Warlikowski in November, Verdi's Forza by Martin Kušej in December (with
Harteros/Kaufmann), La clemenza by Jan Bosse in Feb 2014, Rake's Progress in
April 2014 and Bernd Alois Zimmermann's Die Soldaten in May 2014. The 2014
Munich Opera Festival opens with Guillaume Tell in June and continues with
Monteverdi's L’Orfeo in July. The season also includes replications I Capuleti e i
Montecchi, Wozzeck (with Keenlyside), Carmen, La Calisto, L'elisir, Lucrezia
Borgia, Rusalka, Hansel und Gretel, Cosi, Don Giovanni, Le Nozze, Zauberfloete,
Boris Godunov, Le Contes, La Boheme, Tosca, Butterfly, Turandot, L’Enfant et
les sortilèges/Der Zwerg, Barbiere (Florez), La Cenerentola, Turco in Italia,
Ariadne, Salome, Rosenkavalier, Onegin, Macbeth (Keenlyside/Trebs), Rigoletto,
Boccanegra, Travaiata (Damrau/Villazon/ Hampson/Nucci), Trovatore, Der
Fliegende Hollander, Parsifal and Babylon.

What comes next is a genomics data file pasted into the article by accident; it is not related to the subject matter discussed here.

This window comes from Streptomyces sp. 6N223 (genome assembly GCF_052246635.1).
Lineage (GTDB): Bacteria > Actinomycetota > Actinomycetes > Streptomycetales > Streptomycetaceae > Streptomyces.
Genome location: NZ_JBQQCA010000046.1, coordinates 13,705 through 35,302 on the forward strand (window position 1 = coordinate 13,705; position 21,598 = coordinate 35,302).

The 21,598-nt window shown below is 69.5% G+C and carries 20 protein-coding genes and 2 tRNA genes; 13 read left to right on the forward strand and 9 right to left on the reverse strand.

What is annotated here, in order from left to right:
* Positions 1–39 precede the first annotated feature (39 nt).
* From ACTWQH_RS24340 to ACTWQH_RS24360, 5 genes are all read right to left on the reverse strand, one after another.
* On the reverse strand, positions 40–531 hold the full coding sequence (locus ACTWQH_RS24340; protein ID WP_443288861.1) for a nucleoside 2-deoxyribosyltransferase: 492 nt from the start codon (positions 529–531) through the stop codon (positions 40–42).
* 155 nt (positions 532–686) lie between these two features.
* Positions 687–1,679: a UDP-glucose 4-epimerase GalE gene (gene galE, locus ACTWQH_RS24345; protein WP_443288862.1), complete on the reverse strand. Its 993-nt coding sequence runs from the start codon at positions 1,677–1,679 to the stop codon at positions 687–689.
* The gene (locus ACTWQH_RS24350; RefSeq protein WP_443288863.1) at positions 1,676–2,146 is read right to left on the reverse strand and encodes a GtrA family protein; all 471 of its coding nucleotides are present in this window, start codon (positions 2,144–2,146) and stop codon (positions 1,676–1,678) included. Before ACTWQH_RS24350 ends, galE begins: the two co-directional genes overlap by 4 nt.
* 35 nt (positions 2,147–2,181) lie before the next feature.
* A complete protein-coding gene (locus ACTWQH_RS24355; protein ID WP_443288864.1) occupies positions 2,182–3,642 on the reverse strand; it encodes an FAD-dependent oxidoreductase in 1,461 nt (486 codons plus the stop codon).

Wiener Staatsoper announced its 2013-14 season, which promises
to be thickly engorged with Jonas Kaufmann Dick jokes *opens Burrberry trenchcoat, lowers Ray-Bans, looks you dead in the eye* Check out my Kaufmann dick puns...like what you see? The German tenor's been
cast as Dick Johnson against Nina Stemme in Fanciulla. Replications include Traviata, Carmen (Rinat Shaham), Tosca (Angela Gheorghiu),
Otello (Hvorostovsky), Tristan und Isolde, Simon Boccanegra (Thomas Hampson),
Barbiere, Aida, Don Carlo, Der Rosenkavalier, Anna Bolena, La Fille (Florez),
Un Ballo, L'elisir, Butterfly (Domingo), Zauberfloete, Henze's Pollicino,
Fidelio, Cenerentola, Fliedermaus, Nozze, Don Giovanni, Cosi, Tosca, Boris
Godunov, Rusalka, Cav/Pag, Salome, Cilea’s Adriana Lecouvreur, Massenet’s
Manon, Onegin, Wozzeck, Rigoletto, Lohengrin, Ariadne, Parsifal, Nabucco,
Gounod’s Faust, Gioradano's Andrea Chenier, Norma, La Clemenza, Traviata, Les
Contes, Das Rheingold, Die Walkure, Siegfried and Gotterdammerung.